So, I had an oscillator itch, and had to scratch it - so I redid the synthesis. AGAIN.

Here's some waves generated with the newest band-limiting oscillator to show you what's going on - first, a well-behaved pair of waves, both of them morphing continuously from sin through saw to square, with the Phase Distortion amount ramping down from 1.0 to 0.0 in the upper image, and ramping up from 0.0 to 1.0 in the lower one -

So far so good - looks like a phase-distorting, continuously-variable waveshape oscillator doing its thing. And no visible uglies in the high frequencies. 

So let's really test it from an aliasing perspective - this time, always a sawtooth, always maximum Phase Distortion. Remember, a sawtooth in theory requires infinite bandwidth on the vertical edges, and Phase Distortion ramps up the frequencies within the signal by a factor of 8. So a saw, with Phase Distortion, will generate signal with tons of frequencies that can alias down in a really, really bad way. 

So, here's that full Phase Distortion sawtooth wave, starting slow (50Hz), ramping up in frequency to end at 3kHz. 3kHz may seem low, but the sawtooth edges coupled with the Phase Distortion is generating frequencies MILES beyond Nyquist - the Phase Distortion alone pushes the wave well beyond Nyquist. And look how nice it is - 

A naive implementation would result in total junk on the far right, and in fact the wave below turns off the bandlimiting for comparison - note the total junk on the far right.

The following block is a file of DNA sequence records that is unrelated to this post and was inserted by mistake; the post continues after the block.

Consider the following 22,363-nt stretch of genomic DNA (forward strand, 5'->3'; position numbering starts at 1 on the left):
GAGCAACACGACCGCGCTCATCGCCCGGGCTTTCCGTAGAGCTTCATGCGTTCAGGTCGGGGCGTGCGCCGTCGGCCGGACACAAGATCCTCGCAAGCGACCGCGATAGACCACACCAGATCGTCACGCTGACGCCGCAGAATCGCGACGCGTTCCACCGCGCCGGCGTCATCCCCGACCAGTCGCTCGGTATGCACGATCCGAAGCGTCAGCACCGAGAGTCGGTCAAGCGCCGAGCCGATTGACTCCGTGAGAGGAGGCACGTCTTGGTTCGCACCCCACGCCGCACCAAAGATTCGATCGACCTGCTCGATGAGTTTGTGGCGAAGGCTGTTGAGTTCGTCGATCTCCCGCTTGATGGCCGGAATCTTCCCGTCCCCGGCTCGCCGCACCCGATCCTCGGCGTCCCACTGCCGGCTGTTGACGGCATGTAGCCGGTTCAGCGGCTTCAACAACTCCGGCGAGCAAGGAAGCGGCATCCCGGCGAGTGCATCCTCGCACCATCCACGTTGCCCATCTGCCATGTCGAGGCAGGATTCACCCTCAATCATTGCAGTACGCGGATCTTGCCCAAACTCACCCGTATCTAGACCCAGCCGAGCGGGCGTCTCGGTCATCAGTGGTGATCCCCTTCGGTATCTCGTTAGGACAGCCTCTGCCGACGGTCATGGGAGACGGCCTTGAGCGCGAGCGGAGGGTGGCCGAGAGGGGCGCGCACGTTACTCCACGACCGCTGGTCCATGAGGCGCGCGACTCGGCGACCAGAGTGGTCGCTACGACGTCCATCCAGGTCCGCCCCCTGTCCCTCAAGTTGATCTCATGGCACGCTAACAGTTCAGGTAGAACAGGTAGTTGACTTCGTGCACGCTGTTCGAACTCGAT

And in case quite what's happening here isn't apparent, take a look at a close up of the two waves - again the top one is bandlimited, the bottom one is not. Yes, there is a bit of ripple going on in the bandlimited wave, but the naive wave is going to hell in a handbasket, and there is no question that strong aliases are present in the signal and that this will not sound the way the keyboard player expected it to sound. 

So where is this? Right now it hasn't generated sound, only images. It will probably generate a sound some time in the middle of next week, not because it's hard but because I have more pressing things demanding attention. But this bodes well for a PIANA that hits 8 or even 12 note polyphony with filtering enabled, and that means that 8+ independent monosynths for 'Human League in a Box' applications should in fact be a practical reality for just £20.